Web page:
2. Multiple entries welcome. Your entries can be from your archives. All you need to do is edit that post and add a link to this announcement. But it will be really fun to create a new dish!

3. If you are sending from your archives, create a new post and add a link to your entries and this announcement. You do not have to rewrite the recipe. This is just to bring to the notice of your visitors, so they can send in their entries. - This is optional.

4. Feel free to use the logo.

5. The sweet needs to be vegetarian (no egg no meat).

6. Please send an e-mail to sweetseries at paajaka dot com with the following details on or before Oct 10, 2008. Henceforth it will be 10th of every month and not month end to submit your entries.
(please copy the same format given below)

* Subject Line: Deep fried or steam cooked sweets
* Blog author:
* Blog name:
* Dish Name:
* URL to the post:

* A picture of the dish (250 pixel width).- Please send only JPG files.

7. Non bloggers can e-mail me the recipe and the picture and I will include it in the round up.

8. The roundup of sweet series - deep fried / steam cooked sweets (not spongy) will be posted within one week after deadline. Thank you and looking forward to all your enthusiastic participation once again.

Here is the round up of Sweet series - Chikki and Laddu (not deep fried)

A big thank you to all my friends who sent in their entries for the sweet series - chikki and laddu. The entries I received this time brought back my childhood memories. Thank you so much for sending in your lovely entries. Here is the roundup of the different chikki and laddus (not deep fried).
Please click the image to view in original size.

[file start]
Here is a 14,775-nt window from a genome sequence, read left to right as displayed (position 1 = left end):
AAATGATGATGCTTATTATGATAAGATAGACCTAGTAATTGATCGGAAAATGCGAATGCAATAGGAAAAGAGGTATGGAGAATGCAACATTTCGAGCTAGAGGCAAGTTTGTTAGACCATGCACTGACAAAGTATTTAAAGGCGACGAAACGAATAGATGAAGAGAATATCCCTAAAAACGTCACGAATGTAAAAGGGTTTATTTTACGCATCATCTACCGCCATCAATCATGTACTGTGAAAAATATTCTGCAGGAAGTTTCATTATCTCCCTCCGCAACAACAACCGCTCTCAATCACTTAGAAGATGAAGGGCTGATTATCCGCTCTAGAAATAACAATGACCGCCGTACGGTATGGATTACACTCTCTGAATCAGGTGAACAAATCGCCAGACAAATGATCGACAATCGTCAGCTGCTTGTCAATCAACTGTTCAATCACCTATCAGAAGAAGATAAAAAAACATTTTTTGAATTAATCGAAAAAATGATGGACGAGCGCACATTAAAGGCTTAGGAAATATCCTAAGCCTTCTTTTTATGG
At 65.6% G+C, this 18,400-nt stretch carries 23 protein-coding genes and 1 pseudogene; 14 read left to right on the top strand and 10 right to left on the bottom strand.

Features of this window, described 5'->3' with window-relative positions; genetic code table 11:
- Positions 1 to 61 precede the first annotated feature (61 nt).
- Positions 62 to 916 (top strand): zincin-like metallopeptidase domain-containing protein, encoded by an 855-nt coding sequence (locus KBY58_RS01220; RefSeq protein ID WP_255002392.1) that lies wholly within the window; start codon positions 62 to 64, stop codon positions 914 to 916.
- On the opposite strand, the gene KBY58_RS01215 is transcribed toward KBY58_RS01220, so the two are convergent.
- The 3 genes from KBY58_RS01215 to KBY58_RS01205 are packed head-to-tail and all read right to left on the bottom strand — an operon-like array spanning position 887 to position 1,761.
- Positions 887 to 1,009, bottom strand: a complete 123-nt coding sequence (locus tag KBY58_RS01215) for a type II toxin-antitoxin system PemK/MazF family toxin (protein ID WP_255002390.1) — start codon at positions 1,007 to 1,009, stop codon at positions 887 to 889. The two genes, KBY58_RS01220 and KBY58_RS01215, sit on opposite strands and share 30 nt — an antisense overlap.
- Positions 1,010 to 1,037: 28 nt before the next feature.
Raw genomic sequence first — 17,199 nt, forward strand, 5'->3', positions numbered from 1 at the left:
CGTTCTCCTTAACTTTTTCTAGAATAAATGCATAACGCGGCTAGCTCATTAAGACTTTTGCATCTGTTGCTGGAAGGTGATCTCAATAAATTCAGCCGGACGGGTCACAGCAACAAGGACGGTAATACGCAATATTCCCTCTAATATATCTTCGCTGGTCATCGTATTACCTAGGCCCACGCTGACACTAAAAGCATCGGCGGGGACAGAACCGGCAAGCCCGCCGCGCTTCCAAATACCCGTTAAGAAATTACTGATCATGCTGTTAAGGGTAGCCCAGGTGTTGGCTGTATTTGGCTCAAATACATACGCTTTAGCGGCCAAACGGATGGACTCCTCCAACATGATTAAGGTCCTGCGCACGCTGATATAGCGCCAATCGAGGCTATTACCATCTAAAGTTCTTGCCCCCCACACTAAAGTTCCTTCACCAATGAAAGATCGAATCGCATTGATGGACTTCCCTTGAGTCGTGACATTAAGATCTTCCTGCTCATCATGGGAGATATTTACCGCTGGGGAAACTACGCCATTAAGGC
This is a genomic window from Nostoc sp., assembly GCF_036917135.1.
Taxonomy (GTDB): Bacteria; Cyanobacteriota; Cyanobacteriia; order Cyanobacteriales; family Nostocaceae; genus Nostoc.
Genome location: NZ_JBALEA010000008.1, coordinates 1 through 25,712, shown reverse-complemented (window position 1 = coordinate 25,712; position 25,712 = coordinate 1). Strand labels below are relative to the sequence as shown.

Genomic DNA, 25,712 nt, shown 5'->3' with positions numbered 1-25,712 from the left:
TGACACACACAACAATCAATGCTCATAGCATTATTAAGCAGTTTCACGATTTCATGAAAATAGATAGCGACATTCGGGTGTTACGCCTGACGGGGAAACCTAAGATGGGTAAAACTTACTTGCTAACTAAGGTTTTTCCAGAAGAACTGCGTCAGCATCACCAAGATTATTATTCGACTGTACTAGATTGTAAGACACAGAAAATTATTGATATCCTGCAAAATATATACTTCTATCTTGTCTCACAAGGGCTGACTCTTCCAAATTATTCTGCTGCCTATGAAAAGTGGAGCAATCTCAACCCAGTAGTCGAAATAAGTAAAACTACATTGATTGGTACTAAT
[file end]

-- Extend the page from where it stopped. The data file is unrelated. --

1. Nut bars by Labna Karim of Yummy food

2. Cashewnut chikki by Sukanya Ramkumar of Hot n' sweet bowl

3. Gond burfi by Rupali jain of North ki rasoi se

4. Til Burfi chikki by Skribles of Food with a pinch of love

5. Sesame chikki by Jayasree of Experiements in Kailas kitchen

6. Ellu urundai by Padmajha of Seduce your tastebuds

7. Nutty surprise by Dershana of The Footloose Chef

8. Kamarkat by Srimathi of Few minute wonders

9. Peanut Chikki by Srimathi of Few minute wonders


1. Urad laddu by Yasmeen of Healthnut - Are you eating nature's best?

2. Sunnundalu by Saroja of Kitchen kollections

3. Tambit ladoo by Sheetalof Sweety my kitchen

4. Moongdal laddu by EC of Simple Indian food

5. Wheat flour laddu by EC of Simple Indian food

6. Rava ladoo by Sireesha of Mom's recipies

7. Chigali unde by Lakshmi of Taste of Mysore

8. Siru ma laddu by Usha of Samaikalam vanga

9. Maledi undi by Sheetal of Sweety my kitchen

10. Rava Laddoo by Padmajha of Seduce your tastebuds

11. Sathu maavu urundai by Jayasree of Experiments in Kailas kitchen

12. Wheat flour laddu by Sireesha of Mom's recipies

13. maa laddu - pottu kadalai urundai by Nags of Edible garden

14. Wheat flour laddu by Archy of Archy's recipes

15. Kuler bajra laddoo by Meera of Enjoy Indian food

16. Coconut laddu by Bhawana of Tastes of India

17. Wheat flour laddu with ghee residue by Mythreyee of Paajaka recipes

18. Rava laddu by Pavani of Food lovers

19. Moong laddu by Uma of Essense of Andra

20. Rava laddu by Sujatha of Spicy Khazana

21. Dates Ladoo by Priti of Indian Khana

22. Wheat flower laddu by Maheswari of Beyond the usual

Previous Sweet series roundup:

Puran poli / Sweet chapathi roti

Cool desserts

Click here for sweet series categories

Please let me know if any of your entry is not included in this roundup. Thank you friends and looking forward for your enthusiastic participation once again for sweets that are deepfried or steam cooked.